Tea tales with Irrfan
Bina doodh aur shakkar ki chai kya chai hoti hai?!” Irrfan Khan was appalled at my request for ‘liquor tea’ at a nondescript dhaba somewhere on the Calcutta-Durgapur highway. It was a blistering 40-plus-degrees on a sultry May afternoon and we had stopped over for refreshments (“thoda bhaag bhi lenge,” he had laughed). The year was 2014 and Irrfan had just wrapped up his portion of shoot — where he played a cop — at the Raniganj coalfields for Gunday, co-starring Priyanka Chopra, Ranveer Singh and Arjun Kapoor. It was yet another forgettable film solely powered by a class Irrfan act, and though he had been shooting in the sweltering heat since dawn, Irrfan looked none the worse for it.
I had been lobbying for an interview, he wanted to do it on the car ride to the Calcutta airport to catch the last flight back to Mumbai. That meant quite a bit of time chatting with him, but who was complaining? The conversation was a delight, as all conversations with Irrfan would always be, and he made sure that I never got my liquor tea. “Samose achhe lag rahe hain,” he smiled, insisting I have one too, with some milky-white tea. I did, spending the rest of the day with a bout of extreme acidity, but with a genuine smile plastered on my face.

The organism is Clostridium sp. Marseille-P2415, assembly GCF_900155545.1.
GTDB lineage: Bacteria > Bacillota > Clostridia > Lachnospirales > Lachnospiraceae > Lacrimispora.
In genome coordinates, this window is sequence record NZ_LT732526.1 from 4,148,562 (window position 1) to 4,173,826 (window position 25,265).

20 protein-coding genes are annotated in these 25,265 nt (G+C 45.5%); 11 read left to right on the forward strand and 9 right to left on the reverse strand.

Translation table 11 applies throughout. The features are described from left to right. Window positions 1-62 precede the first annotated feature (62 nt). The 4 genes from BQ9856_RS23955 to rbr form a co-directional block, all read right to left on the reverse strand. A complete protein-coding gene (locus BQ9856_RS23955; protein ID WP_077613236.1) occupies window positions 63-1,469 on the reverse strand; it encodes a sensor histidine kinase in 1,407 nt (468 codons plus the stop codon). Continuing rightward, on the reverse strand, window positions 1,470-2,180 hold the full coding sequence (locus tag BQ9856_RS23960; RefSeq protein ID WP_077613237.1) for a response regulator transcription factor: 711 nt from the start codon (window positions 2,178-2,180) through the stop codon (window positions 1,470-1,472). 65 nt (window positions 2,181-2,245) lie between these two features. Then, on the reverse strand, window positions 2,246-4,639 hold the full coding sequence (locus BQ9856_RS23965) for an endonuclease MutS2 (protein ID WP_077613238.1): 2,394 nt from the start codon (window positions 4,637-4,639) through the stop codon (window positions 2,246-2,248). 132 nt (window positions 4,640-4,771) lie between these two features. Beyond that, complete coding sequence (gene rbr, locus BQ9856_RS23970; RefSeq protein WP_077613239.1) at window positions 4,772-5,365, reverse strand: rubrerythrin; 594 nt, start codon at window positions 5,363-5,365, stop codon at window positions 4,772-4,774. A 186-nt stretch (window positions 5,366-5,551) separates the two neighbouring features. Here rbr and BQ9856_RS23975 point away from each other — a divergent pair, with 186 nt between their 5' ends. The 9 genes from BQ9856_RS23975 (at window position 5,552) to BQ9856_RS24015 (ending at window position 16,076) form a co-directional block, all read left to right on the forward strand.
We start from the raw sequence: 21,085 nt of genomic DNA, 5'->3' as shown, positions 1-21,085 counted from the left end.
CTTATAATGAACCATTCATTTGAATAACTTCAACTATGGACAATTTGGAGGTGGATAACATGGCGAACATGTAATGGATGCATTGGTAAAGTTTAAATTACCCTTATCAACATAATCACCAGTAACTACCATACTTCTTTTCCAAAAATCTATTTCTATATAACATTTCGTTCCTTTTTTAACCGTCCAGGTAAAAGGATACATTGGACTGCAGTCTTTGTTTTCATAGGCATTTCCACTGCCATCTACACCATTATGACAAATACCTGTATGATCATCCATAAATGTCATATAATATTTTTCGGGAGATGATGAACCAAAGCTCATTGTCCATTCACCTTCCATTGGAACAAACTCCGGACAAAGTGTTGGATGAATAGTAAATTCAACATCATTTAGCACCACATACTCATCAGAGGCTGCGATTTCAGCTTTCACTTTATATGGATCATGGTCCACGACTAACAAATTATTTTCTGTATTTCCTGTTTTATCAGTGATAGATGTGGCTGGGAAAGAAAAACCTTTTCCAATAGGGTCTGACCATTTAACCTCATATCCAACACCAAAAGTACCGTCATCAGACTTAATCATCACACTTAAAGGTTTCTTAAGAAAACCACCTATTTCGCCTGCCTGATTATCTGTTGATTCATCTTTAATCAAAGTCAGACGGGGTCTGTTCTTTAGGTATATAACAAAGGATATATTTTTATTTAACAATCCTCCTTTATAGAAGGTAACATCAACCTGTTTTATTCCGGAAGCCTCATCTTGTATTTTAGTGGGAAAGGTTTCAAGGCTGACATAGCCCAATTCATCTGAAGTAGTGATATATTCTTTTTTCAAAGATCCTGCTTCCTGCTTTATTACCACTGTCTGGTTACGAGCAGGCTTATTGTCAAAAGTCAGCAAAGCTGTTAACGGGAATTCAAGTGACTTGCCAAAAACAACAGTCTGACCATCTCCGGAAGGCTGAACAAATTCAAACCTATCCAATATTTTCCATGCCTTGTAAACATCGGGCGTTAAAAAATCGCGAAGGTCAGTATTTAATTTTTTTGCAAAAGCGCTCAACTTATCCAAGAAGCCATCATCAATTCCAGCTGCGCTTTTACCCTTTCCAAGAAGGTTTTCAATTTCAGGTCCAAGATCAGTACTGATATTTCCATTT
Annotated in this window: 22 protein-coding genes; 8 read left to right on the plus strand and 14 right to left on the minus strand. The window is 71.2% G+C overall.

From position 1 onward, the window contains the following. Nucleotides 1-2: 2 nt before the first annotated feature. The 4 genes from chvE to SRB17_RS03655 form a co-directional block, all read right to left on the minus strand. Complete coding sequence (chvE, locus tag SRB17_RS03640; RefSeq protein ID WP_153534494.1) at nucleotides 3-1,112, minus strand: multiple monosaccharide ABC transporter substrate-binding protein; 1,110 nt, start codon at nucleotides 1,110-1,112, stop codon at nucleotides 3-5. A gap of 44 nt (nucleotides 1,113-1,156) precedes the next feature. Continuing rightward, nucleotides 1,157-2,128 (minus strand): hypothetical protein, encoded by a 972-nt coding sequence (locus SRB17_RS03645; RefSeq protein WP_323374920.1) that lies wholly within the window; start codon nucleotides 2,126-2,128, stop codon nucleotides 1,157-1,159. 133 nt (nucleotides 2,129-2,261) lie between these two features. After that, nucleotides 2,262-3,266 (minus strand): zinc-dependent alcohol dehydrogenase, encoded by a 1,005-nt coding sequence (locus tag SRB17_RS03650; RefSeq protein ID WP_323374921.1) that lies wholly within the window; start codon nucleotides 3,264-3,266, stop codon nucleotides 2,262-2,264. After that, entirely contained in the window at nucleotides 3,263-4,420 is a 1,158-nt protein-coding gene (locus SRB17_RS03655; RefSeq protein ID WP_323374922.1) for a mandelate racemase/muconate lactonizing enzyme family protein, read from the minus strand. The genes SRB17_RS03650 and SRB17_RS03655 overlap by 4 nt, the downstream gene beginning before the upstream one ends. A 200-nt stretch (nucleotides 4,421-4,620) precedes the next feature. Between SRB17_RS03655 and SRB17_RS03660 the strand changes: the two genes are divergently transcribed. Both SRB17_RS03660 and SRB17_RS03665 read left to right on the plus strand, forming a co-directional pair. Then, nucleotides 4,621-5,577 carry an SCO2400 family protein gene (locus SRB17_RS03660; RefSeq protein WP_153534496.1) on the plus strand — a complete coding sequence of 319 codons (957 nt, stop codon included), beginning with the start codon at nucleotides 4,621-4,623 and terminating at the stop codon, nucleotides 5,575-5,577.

Such was Irrfan. If he met you once, he behaved like he knew you for life. Over the years, we met and chatted many times, Irrfan always ensuring that he gave me a copy that was worth writing. But most often, it was the chatter that didn’t make it to the story and often done with those he felt even slightly comfortable with, that was more engaging.
Every time we met — in the The Telegraph office, where he dropped in twice within the space of a few months to promote Hindi Medium and Qarib Qarib Singlle, or outside it — Irrfan was the man we always knew him to be: real and rooted. “Telegraph ko toh main hamesha interview dene ke liye khush hota hoon,” he had told me on many occasions. And he always made good on his word.
Simplicity defined Irrfan. I remember how wistfully he spoke about seeing the Teesta river for the first time and why his heart always beat for shukto and jhinge posto. When he dropped in to promote Qarib Qarib Singlle, wife Sutapa Sikdar in tow, he spoke for a bit, paused in between and then asked, “Woh kha sakte hai kya?” eyeing a plateful of koraishutir kochuri. He was a child at heart.
Irrfan was a man who had travelled the world, met and worked with the biggest, and yet he had the innate ability to blend in and make you feel he was one of you. So long, Irrfan. Here’s raising a toast of milk tea, with a few dollops of sugar, to your memory.